Educon 2.2 Wrap Up

Okay, let’s conclude my notes about Educon 2.2.

School Policy Panel Discussion: I listed to some, but the parts I heard were very general– “we all make policies all the time” sort of thing. I won’t comment more, since I switched to working online.

Invitation to Inquiry: This was a relatively fun session, because different groups got different inquiry materials for a project design. We had science, and articles about the earthquakes in California and Haiti. Members of my group did a great job of discussing different inquiry project designs for the material. My only wish was that the leaders were a little clearer about scaffolding inquiry learning. How much focusing do students need to stay on topic? For example, our content could have been used for social/political inquiry projects, but could you allow that to happen in the same classroom (and probably not if you are a science teacher).

Lunch Meeting:
fun discussion with an open source developer and planner. We shared a lot of views about truths and misconceptions about open source software for schools. Perhaps like Veracross, the goal of open source is to become a service more than a product. Getting started may be “free” in a few respects, but sustainability is only achieved with support (for both upgrades, modifications, new modules and new ideas). It is fun to think of multi-school collaborations for new open source modules or tools– curriculum mapping for Drupal or Moodle, anyone? (I should also note that Zimbra benefits from an open source version and community, and a paid-support contract.)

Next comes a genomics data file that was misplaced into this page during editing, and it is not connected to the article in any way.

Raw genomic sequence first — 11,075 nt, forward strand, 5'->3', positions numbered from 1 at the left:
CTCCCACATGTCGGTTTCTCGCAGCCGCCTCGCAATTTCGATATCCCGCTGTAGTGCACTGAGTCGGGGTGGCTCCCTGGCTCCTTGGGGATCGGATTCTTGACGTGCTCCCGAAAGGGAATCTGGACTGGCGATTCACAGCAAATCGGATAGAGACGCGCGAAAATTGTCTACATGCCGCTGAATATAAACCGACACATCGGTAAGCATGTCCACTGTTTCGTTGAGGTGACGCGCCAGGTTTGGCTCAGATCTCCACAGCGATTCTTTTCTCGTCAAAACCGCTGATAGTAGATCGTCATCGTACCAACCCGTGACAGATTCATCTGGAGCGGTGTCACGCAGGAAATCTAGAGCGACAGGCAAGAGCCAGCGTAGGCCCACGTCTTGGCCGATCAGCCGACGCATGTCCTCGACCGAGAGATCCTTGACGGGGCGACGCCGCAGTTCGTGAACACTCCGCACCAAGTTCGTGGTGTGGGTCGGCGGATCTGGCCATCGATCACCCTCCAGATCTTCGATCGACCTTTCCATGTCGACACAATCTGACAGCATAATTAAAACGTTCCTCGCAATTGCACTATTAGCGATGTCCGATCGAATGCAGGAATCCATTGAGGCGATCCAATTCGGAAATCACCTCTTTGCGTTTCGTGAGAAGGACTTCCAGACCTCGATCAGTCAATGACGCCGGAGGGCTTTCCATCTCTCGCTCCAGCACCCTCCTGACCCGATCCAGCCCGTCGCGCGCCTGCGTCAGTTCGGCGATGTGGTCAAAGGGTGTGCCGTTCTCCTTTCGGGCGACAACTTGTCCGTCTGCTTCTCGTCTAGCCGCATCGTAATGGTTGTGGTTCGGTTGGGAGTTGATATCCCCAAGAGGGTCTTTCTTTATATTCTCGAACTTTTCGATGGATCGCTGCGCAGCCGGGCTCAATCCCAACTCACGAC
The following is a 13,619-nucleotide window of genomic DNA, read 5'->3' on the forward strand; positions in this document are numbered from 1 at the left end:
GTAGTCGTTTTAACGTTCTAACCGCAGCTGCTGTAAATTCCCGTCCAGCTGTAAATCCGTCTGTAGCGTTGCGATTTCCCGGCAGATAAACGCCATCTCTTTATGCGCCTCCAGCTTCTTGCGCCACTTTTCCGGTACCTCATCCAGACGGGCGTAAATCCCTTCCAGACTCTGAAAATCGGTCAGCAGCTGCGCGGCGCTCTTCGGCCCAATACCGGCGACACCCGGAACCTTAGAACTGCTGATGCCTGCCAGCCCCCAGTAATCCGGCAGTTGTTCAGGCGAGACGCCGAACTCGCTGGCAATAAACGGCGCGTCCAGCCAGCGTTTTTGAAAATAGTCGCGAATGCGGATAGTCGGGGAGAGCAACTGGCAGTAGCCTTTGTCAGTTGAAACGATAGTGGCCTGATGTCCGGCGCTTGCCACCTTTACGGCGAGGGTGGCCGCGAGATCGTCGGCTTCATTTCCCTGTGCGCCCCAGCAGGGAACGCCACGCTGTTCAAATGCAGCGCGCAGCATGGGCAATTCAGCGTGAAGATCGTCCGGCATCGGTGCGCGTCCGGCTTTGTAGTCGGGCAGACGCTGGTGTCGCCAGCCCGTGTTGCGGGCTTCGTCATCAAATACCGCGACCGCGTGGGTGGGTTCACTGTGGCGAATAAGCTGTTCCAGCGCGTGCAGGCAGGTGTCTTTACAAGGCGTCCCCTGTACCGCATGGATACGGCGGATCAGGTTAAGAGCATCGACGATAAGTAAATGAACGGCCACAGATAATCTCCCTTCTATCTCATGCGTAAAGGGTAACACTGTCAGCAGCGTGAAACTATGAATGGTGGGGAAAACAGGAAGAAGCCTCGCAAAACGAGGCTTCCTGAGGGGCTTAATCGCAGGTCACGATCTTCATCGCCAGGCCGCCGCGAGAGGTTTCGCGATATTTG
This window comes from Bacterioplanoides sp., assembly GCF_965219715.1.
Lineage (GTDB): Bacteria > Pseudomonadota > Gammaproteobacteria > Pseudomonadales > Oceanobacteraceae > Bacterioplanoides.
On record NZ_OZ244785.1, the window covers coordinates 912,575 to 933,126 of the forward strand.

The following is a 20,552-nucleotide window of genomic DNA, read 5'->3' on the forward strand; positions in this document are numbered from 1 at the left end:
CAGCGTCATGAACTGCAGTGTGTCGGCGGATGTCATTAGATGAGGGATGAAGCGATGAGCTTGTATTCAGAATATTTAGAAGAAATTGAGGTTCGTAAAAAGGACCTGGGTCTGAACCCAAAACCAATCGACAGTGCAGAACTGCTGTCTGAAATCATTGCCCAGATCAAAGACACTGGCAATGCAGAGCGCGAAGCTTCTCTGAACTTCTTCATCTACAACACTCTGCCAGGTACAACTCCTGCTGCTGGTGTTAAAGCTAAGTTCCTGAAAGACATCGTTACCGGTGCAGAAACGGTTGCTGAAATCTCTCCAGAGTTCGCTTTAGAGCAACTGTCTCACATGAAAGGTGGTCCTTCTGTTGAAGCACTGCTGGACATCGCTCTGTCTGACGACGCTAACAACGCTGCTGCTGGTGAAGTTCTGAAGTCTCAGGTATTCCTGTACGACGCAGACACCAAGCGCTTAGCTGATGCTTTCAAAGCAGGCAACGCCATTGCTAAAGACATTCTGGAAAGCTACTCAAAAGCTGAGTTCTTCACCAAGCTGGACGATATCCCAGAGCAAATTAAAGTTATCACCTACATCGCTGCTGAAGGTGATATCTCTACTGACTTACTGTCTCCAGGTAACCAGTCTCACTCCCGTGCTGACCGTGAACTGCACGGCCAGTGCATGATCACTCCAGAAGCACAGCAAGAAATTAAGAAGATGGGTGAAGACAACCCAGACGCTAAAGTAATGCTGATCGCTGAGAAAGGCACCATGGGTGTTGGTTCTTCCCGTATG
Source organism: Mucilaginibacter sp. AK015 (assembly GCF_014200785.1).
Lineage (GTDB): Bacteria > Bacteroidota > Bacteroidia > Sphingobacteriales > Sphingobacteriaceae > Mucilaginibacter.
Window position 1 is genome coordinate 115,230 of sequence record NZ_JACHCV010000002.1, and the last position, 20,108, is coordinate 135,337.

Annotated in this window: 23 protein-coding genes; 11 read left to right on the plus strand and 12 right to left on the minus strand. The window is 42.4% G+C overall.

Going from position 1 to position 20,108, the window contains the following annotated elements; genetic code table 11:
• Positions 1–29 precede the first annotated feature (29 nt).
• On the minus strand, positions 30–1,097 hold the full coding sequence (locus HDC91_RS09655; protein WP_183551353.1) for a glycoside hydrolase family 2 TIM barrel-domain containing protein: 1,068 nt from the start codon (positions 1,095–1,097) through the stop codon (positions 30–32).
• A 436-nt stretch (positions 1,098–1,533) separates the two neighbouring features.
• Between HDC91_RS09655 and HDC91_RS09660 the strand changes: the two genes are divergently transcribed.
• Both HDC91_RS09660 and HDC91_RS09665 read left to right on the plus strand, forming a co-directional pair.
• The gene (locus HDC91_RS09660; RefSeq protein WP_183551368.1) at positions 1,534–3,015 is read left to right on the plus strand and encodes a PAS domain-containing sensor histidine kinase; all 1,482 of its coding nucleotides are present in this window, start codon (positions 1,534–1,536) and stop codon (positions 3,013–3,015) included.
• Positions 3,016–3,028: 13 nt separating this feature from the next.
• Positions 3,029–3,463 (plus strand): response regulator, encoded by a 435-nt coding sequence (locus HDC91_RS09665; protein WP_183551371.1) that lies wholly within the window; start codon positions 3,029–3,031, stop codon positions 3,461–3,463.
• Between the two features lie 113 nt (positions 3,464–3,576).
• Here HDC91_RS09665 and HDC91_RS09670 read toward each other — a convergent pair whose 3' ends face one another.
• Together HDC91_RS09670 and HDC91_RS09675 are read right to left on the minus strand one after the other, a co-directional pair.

On the Development of Learning Spaces: it was fun to hear David Jakes leads conversations and share ideas about changing physical learning spaces, and actively integrating virtual learning spaces with the physical. Some basic ideas: move your desks into a fish-bowl design (inner facing circle inside a larger inner facing circle of desks). Bring in floor lamps from Oxfam, Goodwill or Walmart, and turn off the in-ceiling fluorescent lights. In fact, in one classroom he removed all the ceiling tiles and went for an industrial look, changing the eye lines of his students by raising the ceiling by four feet (and then using that space creatively). Ask the students what they think should be changed. Create a Genius Bar for the school. Create a Starbucks space in the library. I need to get the book he referenced: Learning Space Design. I also liked how Jakes was using Etherpad.

After that session, I took public transport to the Philadelphia airport (getting there far too quickly) and then flew over the Atlantic, over-night. I’ll be processing more ideas from Educon over the next few days, and I may post a bit more. Good conversational conference– my main request would be for a bit more focus instead of too many major ideas mixed together too briefly.

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